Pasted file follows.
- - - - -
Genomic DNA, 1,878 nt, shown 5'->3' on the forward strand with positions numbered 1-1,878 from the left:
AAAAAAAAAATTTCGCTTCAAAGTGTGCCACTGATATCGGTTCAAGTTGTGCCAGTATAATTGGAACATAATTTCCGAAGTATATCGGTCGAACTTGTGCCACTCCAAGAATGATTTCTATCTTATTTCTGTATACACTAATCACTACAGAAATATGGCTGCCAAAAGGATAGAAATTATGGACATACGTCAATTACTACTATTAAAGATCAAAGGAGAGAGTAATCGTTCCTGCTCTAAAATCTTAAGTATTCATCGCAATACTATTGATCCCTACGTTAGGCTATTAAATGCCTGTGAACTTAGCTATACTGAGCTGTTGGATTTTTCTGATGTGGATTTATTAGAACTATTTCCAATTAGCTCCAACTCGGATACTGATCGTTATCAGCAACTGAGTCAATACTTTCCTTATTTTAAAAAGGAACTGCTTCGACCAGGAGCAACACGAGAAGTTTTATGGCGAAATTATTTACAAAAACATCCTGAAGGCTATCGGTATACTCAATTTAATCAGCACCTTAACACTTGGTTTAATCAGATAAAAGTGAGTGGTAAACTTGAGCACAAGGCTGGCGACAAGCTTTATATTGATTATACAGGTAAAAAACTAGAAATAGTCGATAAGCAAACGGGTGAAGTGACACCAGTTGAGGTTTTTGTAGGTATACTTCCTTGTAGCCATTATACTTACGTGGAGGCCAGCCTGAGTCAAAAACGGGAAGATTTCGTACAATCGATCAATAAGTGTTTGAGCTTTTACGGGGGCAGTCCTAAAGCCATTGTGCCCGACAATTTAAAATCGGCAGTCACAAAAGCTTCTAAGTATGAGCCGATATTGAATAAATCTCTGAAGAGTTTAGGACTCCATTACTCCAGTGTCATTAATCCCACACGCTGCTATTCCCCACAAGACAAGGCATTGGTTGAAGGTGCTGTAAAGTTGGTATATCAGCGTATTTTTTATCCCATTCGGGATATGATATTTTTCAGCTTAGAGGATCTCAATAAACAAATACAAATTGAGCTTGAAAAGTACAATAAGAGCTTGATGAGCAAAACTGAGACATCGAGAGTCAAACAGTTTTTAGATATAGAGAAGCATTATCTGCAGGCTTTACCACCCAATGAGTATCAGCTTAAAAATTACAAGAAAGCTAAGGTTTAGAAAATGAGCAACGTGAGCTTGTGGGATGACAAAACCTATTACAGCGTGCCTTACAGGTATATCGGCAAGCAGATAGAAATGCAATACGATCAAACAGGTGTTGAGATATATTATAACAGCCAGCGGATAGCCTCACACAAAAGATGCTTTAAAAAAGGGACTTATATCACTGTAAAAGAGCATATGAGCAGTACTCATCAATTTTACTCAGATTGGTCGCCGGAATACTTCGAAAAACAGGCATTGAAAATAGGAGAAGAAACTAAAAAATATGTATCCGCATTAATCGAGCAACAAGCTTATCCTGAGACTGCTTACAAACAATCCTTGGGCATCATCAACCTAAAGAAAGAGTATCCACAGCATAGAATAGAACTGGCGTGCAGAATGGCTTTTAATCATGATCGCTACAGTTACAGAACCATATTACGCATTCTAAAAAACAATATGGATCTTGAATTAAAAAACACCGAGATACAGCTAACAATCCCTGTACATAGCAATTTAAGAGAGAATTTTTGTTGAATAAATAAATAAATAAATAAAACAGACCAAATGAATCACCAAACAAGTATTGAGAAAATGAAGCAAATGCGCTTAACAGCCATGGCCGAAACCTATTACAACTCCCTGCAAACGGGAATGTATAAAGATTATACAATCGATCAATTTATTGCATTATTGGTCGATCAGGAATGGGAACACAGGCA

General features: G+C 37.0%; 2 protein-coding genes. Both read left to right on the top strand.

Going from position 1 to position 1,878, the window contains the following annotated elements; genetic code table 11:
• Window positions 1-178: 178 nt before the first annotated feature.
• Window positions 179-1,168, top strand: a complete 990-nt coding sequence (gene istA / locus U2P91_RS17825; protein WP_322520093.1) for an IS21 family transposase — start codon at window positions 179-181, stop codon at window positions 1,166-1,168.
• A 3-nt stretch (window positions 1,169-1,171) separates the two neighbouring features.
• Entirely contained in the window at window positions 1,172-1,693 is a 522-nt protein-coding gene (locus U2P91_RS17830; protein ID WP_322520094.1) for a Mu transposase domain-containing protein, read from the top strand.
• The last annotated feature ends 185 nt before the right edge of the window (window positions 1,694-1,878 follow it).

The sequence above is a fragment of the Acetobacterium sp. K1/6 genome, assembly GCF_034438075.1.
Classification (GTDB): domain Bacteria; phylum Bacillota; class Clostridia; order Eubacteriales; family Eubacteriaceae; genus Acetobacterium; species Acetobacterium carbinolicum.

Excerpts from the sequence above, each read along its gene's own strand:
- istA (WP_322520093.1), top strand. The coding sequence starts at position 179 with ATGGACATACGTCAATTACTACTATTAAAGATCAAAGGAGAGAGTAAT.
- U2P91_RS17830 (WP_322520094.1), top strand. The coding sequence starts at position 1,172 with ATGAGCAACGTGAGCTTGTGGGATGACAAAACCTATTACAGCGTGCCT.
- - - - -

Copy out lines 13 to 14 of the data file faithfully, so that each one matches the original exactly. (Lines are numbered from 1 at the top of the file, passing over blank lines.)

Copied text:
- istA (WP_322520093.1), top strand. The coding sequence starts at position 179 with ATGGACATACGTCAATTACTACTATTAAAGATCAAAGGAGAGAGTAAT.
- U2P91_RS17830 (WP_322520094.1), top strand. The coding sequence starts at position 1,172 with ATGAGCAACGTGAGCTTGTGGGATGACAAAACCTATTACAGCGTGCCT.